The US and South Korea on Friday agreed to bolster Seoul’s defenses and Washington gave a nod to billions in arms sales to the country, the White House said, days after North Korea fired a missile over Japan and threatened further launches.
In Seoul, presidential Blue House spokesman Park Soo-hyun confirmed that US President Donald Trump and South Korean President Moon Jae-in agreed to enhance the country’s deterrence against North Korea by boosting its missile capabilities.
Pyongyang fired an intermediate-range Hwasong-12 over Japan early on Tuesday, which it said was a mere “curtain-raiser” for the North’s “resolute countermeasures” against US-South Korean military drills.
It came as US and South Korean forces were nearing the end of the 10-day annual Ulchi Freedom Guardian joint exercises, which the North regards as a rehearsal for invasion.
Trump has said that “all options” are on the table in an implied threat of pre-emptive military action, while on Thursday US heavy bombers and stealth jet fighters took part in a joint live-fire drill in South Korea intended as a show of force.
Trump and Moon spoke by telephone on Friday about North Korean’s “continued destabilizing and escalatory behavior,” the White House said in a statement.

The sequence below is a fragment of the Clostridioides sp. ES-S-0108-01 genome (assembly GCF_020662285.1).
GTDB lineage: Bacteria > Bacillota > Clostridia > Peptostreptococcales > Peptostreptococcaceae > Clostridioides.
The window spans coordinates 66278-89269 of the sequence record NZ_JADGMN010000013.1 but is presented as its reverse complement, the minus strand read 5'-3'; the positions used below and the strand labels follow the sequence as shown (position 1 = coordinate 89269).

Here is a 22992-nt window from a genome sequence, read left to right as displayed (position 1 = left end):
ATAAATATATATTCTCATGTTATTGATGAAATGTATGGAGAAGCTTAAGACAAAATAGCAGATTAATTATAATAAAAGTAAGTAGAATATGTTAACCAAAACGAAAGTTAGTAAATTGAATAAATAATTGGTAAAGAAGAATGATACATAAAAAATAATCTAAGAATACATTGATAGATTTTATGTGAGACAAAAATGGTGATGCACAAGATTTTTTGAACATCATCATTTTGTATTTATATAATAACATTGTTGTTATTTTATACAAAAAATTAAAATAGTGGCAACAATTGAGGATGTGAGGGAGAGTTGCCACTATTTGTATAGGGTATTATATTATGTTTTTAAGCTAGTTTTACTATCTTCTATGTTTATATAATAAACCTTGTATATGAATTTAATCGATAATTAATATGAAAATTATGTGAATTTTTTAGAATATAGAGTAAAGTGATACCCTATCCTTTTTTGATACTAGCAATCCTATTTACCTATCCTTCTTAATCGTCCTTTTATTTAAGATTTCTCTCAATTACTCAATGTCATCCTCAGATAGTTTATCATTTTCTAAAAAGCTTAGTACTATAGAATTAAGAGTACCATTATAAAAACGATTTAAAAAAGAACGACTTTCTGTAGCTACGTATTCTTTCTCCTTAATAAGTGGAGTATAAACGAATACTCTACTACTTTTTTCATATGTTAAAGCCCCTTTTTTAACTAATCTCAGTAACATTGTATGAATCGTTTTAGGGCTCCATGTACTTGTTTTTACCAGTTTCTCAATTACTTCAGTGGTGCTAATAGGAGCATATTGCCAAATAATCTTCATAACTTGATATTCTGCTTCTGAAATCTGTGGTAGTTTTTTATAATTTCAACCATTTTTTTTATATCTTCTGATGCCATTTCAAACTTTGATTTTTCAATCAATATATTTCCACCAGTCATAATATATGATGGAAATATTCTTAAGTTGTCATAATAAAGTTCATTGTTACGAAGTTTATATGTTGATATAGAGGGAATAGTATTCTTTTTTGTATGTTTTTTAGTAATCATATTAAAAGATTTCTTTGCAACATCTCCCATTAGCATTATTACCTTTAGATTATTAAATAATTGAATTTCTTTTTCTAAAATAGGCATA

“The two leaders agreed to strengthen our alliance through defense cooperation and to strengthen South Korea’s defense capabilities,” the White House said. “President Trump provided his conceptual approval of planned purchases by South Korea of billions of dollars in American military equipment.”
Park said the leaders had reached an agreement in principle to loosen — “to the extent hoped by the South Korean side” — limits on the South’s ballistic missile capability.
Under a bilateral agreement with the US, Seoul is restricted to ballistic missiles with a maximum range of 800km and payload of 500kg.
The South wants the maximum warhead weight doubled to 1 tonne and the Pentagon has said it was “actively” considering the revision.
Signed with the US in 2001 — the year South Korea joined the Missile Technology Control Regime (MTCR) — the agreement initially limited Seoul to rockets with a range of just 300km, due to US concerns about triggering a regional arms race in Northeast Asia.
However, after a long-range rocket test by North Korea in 2012, Seoul negotiated the near three-fold increase in the range limit to 800km, putting North Korean military facilities that were previously out of range within reach, as well as parts of China and Japan.
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